Spotlight On: Fox Den Studios
Kelham Island is one of Sheffield’s oldest industrial districts, but new businesses have sprung up in recent years, leading the quarter to become one of the fastest growing areas in the city centre.
One such business is Fox Den Studios. Nestled away on Mowbray Street, the recording studio was established in 2014 by young producer George Moran. Fox Den has already attracted an impressive clientele, with the likes of High Hazels, Howls and Tom Rowley, amongst many others, recording there.
A passionate musician himself, George performed backing vocals and rhythm guitar with Miles Kane and was a member of highly rated Sheffield indie band Mabel Love. He is currently working on two of his own albums, which he is producing himself. His background in music and experience of being in an unsigned band helps to give Fox Den an authentic edge, in which a close working relationship between producer and band is prioritised.
We caught up with George to talk about his new venture and what the future holds for Fox Den.
So George, have you always wanted to set up your own studio?
Yeah, probably from the age of about 20 or 21. First of all, I got interested in recording, and I started learning about it and buying bits of equipment. I realised that it costs a lot of money to record, especially if you’re an unsigned band, so I thought, if I buy the equipment, it’ll save money long term. So I came up with the idea of having my own studio, but I didn’t think I’d have it this soon! I thought it’d be when I was in my 30s or something.
How much work went into setting it all up?
Just by chance, I got offered this building. I just jumped in two feet first. I pretty much did it on my own. I got my mates in every now and again to lift heavy stuff and I paid them back in pints. It was eight months of work. It was like Grand Designs but when it takes three times as long and costs three times as much.
It took all my spare time in between touring. I’d come back from a tour, then I’d have two weeks off and I’d just come in here and start ripping it to pieces. Yeah, I was very mucky for a couple of months!
What sort of space did you want to create?
I’ve been in loads of studios over the years so I kind of hand-picked bits that I liked from some and made sure I avoided things that I didn’t like from others. I wanted it to have natural light. I wanted it to have a definite feel, a lot of wood, so wooden floors. I wanted it to feel like a little den, hidden away; like you’re all in your little den working together. When there’s a good vibe to the place, you can work better.
Everyone’s general reaction has been that it’s just a really cosy, cool little place to be in. Everyone feels comfortable here.
So what services do you offer at Fox Den?
I like to write with bands, which a lot of studios don’t offer. So there’s that side of it but there’s also production, recording, mixing. I want it to be a place where bands come and take their time over it; they don’t have to rush their record in here.
I don’t want to profess that I’m better than anyone else or anything – because there’s some great studios in the city – but from my own experience and the frustration of being in an unsigned band, I think that I offer a slightly different service in that I always try and get in the room with the bands before they come in. I do pre-production for no extra cost.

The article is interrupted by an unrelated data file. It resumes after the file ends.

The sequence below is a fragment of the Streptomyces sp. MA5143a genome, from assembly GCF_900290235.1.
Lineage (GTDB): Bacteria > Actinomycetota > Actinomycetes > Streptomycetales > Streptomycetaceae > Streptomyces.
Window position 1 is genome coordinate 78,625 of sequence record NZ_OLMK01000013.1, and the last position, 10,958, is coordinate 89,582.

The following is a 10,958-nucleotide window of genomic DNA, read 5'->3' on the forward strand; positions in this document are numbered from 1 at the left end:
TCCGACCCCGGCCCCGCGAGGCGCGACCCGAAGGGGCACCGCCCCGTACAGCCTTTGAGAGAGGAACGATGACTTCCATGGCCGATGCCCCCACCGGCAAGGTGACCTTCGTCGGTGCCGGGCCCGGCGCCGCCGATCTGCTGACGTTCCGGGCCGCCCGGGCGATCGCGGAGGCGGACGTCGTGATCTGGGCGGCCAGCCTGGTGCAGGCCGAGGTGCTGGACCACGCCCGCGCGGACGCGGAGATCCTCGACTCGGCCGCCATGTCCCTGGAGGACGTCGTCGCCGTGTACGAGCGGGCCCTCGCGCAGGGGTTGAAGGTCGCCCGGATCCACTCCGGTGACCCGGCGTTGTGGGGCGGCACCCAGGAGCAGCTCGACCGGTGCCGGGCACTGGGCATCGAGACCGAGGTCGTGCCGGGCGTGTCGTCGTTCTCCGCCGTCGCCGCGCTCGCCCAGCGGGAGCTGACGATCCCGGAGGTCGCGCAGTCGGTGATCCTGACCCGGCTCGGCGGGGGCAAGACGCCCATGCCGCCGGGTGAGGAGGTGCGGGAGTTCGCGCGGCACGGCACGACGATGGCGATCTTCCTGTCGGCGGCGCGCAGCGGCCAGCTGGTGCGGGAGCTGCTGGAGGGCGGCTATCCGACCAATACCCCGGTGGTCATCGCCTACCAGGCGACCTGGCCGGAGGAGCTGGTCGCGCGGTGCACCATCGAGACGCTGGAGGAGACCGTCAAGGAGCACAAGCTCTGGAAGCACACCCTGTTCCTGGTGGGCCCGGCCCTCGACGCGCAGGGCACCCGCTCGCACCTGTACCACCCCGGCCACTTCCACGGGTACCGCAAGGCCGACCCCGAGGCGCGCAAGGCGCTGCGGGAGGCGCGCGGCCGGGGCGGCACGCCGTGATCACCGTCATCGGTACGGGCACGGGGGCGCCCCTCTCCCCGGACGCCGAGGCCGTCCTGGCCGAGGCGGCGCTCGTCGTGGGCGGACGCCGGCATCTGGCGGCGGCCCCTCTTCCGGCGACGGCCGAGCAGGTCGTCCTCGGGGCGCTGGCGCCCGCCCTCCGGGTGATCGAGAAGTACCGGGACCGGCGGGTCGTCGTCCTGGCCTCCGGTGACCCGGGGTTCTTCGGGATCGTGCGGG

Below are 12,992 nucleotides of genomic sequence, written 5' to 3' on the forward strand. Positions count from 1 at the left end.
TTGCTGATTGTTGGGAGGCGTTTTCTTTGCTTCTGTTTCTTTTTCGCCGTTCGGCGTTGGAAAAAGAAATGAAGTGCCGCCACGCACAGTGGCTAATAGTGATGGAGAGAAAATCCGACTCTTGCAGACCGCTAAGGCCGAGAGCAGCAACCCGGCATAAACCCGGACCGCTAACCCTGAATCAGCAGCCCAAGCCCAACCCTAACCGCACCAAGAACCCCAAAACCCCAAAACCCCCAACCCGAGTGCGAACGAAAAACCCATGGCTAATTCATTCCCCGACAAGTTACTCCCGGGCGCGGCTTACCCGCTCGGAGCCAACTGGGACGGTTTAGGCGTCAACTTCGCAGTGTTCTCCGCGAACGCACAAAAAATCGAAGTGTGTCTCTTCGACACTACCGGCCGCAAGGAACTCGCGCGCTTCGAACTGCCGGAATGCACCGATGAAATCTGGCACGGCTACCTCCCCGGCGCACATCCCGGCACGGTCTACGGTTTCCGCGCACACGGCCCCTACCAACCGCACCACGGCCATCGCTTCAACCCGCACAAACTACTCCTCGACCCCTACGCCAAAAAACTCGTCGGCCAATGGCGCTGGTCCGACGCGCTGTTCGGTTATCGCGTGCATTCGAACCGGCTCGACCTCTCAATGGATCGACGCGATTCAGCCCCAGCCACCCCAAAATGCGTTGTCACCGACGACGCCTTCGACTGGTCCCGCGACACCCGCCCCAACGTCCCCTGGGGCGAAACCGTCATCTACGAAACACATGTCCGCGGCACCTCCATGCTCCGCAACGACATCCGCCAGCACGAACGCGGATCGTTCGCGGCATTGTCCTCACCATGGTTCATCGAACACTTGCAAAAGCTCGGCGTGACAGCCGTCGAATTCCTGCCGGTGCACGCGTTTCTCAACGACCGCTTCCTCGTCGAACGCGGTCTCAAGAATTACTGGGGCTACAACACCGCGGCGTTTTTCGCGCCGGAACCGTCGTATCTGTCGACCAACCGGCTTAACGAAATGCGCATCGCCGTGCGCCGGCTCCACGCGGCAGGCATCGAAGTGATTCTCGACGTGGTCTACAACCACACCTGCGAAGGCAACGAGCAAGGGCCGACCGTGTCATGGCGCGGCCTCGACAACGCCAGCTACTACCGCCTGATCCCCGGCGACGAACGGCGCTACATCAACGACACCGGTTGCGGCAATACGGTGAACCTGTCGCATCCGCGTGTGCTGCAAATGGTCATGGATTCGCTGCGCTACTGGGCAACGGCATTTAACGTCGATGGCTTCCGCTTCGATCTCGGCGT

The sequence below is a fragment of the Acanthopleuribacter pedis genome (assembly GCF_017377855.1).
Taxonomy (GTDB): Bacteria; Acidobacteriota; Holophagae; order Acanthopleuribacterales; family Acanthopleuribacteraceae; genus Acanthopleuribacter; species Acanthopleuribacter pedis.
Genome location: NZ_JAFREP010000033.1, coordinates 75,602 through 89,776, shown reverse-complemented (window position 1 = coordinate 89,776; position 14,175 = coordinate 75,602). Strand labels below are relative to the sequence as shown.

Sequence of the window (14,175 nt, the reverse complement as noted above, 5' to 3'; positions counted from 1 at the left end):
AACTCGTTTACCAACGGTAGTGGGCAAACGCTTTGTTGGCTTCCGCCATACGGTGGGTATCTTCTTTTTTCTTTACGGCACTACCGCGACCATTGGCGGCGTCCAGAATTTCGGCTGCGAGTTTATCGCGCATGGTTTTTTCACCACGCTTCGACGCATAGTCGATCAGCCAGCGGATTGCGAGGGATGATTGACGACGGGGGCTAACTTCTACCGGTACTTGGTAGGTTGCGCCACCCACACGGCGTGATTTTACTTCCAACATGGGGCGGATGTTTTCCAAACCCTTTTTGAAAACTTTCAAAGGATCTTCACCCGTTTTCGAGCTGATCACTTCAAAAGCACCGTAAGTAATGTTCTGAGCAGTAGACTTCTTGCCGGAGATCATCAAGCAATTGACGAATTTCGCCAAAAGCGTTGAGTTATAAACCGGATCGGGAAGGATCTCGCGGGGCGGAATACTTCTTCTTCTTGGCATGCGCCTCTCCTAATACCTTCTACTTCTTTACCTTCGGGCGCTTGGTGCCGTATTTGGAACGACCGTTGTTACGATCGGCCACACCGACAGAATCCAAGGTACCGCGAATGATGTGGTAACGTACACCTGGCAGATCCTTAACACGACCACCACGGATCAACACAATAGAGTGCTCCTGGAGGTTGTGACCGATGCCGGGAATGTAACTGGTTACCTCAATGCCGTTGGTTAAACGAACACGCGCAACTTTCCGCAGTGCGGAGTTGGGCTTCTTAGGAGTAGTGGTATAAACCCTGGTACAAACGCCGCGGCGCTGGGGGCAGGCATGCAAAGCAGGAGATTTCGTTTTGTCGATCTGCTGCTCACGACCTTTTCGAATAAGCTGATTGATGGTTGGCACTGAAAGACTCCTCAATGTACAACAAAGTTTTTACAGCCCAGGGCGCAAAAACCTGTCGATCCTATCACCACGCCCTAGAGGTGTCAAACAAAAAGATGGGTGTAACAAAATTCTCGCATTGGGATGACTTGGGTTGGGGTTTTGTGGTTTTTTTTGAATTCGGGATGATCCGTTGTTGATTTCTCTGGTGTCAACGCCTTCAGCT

I think, really, a producer becomes like a fifth member, you have to really get in with the band, create a good relationship with them and get on the same page with them. And I always mix for free as well.
You’ve got some pretty impressive equipment here, too!
I’ve got a Pro Tools rig, so it’s all kind of based around that. I’ve got a lot of vintage gear: amps guitars and stuff. A lot of unsigned bands don’t have a lot of money, so they don’t have good equipment and if you turn up with a rubbish sounding drum kit, no matter what the producer does it’s going to sound rubbish. I’ve set it up so there’s everything here. There’s a few really nice drum kits, there’s organs, pianos, guitars and amps so bands can turn up with nothing and they’ve got good gear to use; it’s all here and ready to go.
Who are you currently working with?
A few at the minute. There’s a band called Every Animal On Earth and they’re sort of on the last legs of their album; Tom Rowley has done three tracks so far, and that’s sounding really good; there’s also a great band from Leeds called Cry Baby Cry.
I’ve also got a band coming in for a writing session tomorrow, and then another local band called Sonik Seeds are in over the weekend.
Out of everyone in the music industry, who would be a dream client to work with?
If there was anyone I could work with, I’d say someone like Jack White! But I want to work with bands long-term – that’s the plan.
What do you think is special about Sheffield’s music scene?
I feel like it’s on its way back up as there are some really good bands about. They’ve all got individual sounds now, whereas four or five years ago everyone sort of sounded the same.
For me, we’re more working class than a lot of other cities. A lot of music comes out of London, and they just don’t have this thing that’s ingrained in Northern people where we’ve grafted for what we’ve got. I’m not saying everyone’s like that, but a lot of bands, especially bands who’ve got signed, are just posh London boys, and mum and daddy can fund them for a few years. But Sheffield doesn’t tend to be like that. Everyone has to earn their own spurs in a way.
What do you see happening with Fox Den Studios in the future?
I’m still on the look-out for other bands and artists to work with long term. If anyone wants to come down and see the studio, just get in touch.